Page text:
Pedro Reyes | Notes on Looking

From LA to Seoul: Félix González-Torres retrospective, Interactive art at MOLAA and Kumho, Artspectrum at Leeum, Do Ho Suh, Gala Porras-Kim

This past month I’ve been roaming around Asia, not only eating amazing food but also checking out the local art scenes in each place.  My first stop was Seoul in South Korea.  Notes on Looking contributor Andy St. Louis, who lives there, nicely organized a detailed itinerary of important and interesting art spots in this lively city.  Luckily NOL readers will soon be able to read Andy’s coverage of the upcoming 9th Gwangju Biennale. As I walked around Seoul’s many museums and galleries, I couldn’t help but make connections with LA’s art scene, more specifically LA’s Latin art scene.  First of all, the big show going on this summer until Sept 28 is Cuban-born Félix González-Torres, his first retrospective in Asia.  We know his work well in the U.S. as he died quite young in NYC in 1996, due to AIDS. Surprisingly, I first came across his work in a Seoul  subway station, a billboard of an unmade, unoccupied bed with two pillows.  Immediately I felt the sense of loss and longing that González-Torres often portrays in his work.  But I also noticed the two pillows together and touching; a feeling of love and connection is equally created.  As I traveled around the city, I began to spot the same billboard, six in total. This retrospective on view at Plateau, Samsung Museum of Art in central Seoul also has work on view at its sister museum Leeum, Samsung Museum of Art, such as two round wall clocks Untitled (Perfect Lovers), which plays with the notions of love, partnership and duality (The clocks are set at the same time but...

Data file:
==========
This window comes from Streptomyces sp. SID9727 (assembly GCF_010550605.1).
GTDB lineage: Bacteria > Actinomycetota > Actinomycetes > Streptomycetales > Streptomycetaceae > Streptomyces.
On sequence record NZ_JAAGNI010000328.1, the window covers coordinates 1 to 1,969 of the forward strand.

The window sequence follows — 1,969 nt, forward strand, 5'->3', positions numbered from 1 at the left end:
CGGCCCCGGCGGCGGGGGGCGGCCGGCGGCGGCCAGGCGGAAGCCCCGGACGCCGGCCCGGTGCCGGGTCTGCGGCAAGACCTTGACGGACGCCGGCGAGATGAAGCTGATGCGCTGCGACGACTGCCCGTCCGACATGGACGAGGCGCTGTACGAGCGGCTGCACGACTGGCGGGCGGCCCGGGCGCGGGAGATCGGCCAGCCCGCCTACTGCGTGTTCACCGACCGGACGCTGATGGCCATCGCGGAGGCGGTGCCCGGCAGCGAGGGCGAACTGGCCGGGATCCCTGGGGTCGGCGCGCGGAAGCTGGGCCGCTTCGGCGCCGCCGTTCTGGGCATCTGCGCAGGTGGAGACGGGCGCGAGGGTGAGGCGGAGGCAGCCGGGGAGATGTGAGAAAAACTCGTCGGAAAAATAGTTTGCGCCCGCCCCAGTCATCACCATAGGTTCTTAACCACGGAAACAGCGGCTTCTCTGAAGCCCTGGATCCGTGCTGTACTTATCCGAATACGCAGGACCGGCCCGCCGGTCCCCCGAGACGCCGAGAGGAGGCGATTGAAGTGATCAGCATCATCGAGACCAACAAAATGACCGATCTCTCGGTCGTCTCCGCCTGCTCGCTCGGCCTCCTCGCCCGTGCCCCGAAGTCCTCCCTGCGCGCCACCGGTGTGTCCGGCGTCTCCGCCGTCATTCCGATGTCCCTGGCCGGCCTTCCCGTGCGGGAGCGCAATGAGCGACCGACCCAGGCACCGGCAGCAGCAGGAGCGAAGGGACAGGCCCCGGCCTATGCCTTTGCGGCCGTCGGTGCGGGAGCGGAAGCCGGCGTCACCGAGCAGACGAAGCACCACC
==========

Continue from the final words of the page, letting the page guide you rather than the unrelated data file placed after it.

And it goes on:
Narcos, Feral scapes and Art on the Radio: Edgardo Aragón; “West is More”; Xavier Cázares Cortéz; Radio Break: Pedro Reyes, Brandon LaBelle, & Arnoldo Vargas

Many Mexican artists are tackling the theme of drug trafficking in their work, often by portraying the violence and aggression in ways that are sensational and direct.  One artist who is attempting work in the complete opposite way is Edgardo Aragón, whose first solo-exhibition in the US is on view at Cal State LA’s Luckman Gallery, in collaboration with LAXART. Aragón, who is from Oaxaca, Mexico, takes on the subject of narco-trafficking in a way that is subtle and simple.  The solitary landscapes, which reoccur in his vidoes, indirectly portray the cruelty of these impoverished narco-agricultural regions. The exhibition consists of a video-trilogy.  In Efectos de Familia, several screens show kids, or chiquinarcos (children recruited by the cartel) in what seem like theatrical staged maquettes.  The kids are playfully imitating what the narco does to his victims.  In one video, a little boy stands in the middle of a desolate, dusty landscape.  A truck goes around him in a circle creating a huge dirt cloud, which is meant to suffocate;  this act reveals an actual form of torture.  In a second video, two young boys imitate a violent encounter between two enemies; one boy opens the truck door and pretends to shoot a gun, the other boy pretends to get shot over and over.  There is no blood, no bullets just two kids mimicking a common spectacle.  In another video a boy’s feet are buried in the sand.  He stands in the middle of a deserted, dirt road.  A truck’s lights blind as it then races toward him, in what looks like a game of chicken.  The truck violently...